Figure 1. Region of most significant dance related injury in the past 12 months in full-time and part-time dancers.
What Does This Mean For Full-time and Part-time Dancers?
In dance, your body is the most important tool for your job. Dancers experience high levels of physical activity and injuries come with the territory. However, proper training and recovery can help prevent injury (20) and keep dancers on the stage. This study saw a much greater percent of hip injuries among part-time dancers compared to full-time (20). This could be a result of poor training (20). Major Australian dance companies have implemented a hip strength and stability program which has successfully reduced time loss for hip related injuries (10).
Overall, this study demonstrates injuries are a common occurrence no matter the degree of dancer (20). Dance activity, whether in large or small volumes, has been shown to have a high prevalence of injury (6, 7, 9, 11, 17, 18, 20). This study suggests fatigue may play a significant role in the risk for injury in dancers (20). Part-time dancers must learn to juggle multiple dance roles, and most often a supplemental career, not to mention a personal life and a healthy workout routine. Full-time dancers also juggle intense training, performance and touring load (14, 20). If there is not an appropriate amount of time allotted for recovery, dancers could easily experience fatigue and overtraining syndrome (14, 20). Studies have suggested lack of rest may stem from dancers not wanting to lose various dance opportunities or cancel performances (16, 20). For insightful career advice, take a look at this link on how to better cope or build your professional dance career.
While retrospective self-reporting, such as the one used in this study, has been noted to provide an adequate level of accuracy (8), there is still room for bias or human error. Fear in reporting an injury does occur in the dance community, therefore, we should consider these findings with care. This study did not consider psychological factors during assessment. Other research has suggested psychological factors, such as coping skills (15), stress and lack of social support (1), and other work stressors (12) can have an impact on experienced injuries by dancers. Dance psychologist, Dr. Peter Lovatt, suggested 5 mental strategies dancers can utilize to significantly improve their performance and improve their mental health.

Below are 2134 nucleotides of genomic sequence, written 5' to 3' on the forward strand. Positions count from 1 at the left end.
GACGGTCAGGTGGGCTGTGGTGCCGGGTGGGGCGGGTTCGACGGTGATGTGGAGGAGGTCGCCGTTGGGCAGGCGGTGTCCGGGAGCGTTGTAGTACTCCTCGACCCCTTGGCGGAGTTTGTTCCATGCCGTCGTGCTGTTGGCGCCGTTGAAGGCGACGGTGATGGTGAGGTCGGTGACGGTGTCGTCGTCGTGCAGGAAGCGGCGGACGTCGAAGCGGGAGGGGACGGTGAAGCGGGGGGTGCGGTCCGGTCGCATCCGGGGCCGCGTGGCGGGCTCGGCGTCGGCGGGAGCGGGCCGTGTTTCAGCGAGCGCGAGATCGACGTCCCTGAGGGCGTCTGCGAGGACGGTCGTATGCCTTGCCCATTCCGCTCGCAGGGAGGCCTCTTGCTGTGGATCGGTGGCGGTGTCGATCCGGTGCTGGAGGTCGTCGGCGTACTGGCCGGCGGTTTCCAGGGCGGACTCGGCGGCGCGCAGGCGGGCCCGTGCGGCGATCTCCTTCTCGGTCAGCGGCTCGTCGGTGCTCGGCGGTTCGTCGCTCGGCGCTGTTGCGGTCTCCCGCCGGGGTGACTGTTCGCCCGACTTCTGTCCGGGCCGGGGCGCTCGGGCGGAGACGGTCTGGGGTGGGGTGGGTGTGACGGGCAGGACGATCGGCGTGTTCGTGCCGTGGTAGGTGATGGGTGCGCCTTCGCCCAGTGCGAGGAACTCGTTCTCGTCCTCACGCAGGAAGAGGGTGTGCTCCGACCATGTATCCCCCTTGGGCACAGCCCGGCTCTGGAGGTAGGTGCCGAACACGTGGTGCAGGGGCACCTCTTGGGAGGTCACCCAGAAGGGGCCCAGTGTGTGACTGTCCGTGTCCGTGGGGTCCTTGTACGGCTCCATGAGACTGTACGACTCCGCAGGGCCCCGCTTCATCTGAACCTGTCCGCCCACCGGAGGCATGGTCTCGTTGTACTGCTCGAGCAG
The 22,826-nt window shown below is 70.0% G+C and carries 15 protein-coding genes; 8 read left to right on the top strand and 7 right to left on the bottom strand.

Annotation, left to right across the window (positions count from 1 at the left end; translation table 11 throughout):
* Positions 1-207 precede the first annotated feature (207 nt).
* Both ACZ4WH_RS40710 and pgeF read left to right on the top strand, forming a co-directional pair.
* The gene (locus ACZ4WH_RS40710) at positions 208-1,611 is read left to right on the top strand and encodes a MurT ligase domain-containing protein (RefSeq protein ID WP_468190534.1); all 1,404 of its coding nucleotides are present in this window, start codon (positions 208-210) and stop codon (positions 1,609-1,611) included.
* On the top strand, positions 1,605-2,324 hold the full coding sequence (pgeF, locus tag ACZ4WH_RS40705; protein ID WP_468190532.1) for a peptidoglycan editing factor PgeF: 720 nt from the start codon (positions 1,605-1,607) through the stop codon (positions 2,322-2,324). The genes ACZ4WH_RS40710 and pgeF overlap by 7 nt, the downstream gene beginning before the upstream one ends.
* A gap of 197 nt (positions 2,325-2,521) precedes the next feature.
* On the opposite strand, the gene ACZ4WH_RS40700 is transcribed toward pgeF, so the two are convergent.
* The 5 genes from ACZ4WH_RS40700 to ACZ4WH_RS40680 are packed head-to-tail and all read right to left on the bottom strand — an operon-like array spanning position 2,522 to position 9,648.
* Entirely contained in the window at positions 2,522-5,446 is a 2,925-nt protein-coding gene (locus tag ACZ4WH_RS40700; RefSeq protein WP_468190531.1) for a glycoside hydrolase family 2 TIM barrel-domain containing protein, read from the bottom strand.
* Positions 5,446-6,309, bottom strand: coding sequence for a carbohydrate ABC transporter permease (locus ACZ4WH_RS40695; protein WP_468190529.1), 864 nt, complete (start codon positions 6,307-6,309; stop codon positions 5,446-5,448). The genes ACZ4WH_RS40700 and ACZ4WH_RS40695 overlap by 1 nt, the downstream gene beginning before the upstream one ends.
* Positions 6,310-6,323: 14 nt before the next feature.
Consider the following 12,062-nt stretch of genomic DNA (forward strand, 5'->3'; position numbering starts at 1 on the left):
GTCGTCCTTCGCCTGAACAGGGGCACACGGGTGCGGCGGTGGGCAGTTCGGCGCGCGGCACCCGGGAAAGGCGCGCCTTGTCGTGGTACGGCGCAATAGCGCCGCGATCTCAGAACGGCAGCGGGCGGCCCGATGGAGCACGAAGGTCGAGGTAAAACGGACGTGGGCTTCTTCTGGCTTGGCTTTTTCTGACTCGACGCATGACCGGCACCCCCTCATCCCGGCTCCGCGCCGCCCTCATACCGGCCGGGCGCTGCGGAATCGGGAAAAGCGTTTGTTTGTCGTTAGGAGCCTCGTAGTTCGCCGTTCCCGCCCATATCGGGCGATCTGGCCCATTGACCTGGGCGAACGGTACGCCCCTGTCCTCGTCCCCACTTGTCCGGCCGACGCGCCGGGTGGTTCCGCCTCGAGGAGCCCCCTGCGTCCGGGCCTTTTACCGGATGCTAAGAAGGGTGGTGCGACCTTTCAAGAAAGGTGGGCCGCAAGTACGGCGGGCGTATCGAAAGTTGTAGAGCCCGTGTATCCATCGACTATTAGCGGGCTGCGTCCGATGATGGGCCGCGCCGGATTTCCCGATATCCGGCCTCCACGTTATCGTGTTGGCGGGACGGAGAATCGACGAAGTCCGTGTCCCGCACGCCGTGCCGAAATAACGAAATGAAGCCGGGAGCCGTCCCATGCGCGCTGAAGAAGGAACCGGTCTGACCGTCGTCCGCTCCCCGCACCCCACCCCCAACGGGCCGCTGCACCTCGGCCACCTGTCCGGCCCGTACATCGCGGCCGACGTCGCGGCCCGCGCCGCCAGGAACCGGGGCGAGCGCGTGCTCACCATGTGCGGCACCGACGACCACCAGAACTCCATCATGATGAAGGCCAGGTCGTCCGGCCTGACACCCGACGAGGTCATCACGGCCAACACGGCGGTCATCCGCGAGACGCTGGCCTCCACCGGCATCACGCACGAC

This study had a limited representative sample. This study assessed reports from only Australian dancers who responded and completed the questionnaire. A broader region and larger sample size may have altered the study’s findings.
To sum up, it is important for a dancer, or any athlete, to properly train and monitor their body. Sportavida tracking provides testing that allows you to monitor your fatigue and muscle stress wherever you are. With a simple saliva sample, you can send off your body’s information at any given time and Sportavida will send a detailed report discussing how your body is reacting to your training, performances and overall lifestyle. Knowing how much and when your body is fatiguing or feeling over-worked, allows you to train and perform smarter – reducing your risk for injury.
Thank you for reading! I hope you feel more informed. If you have any questions or comments, please feel free to leave a shout out!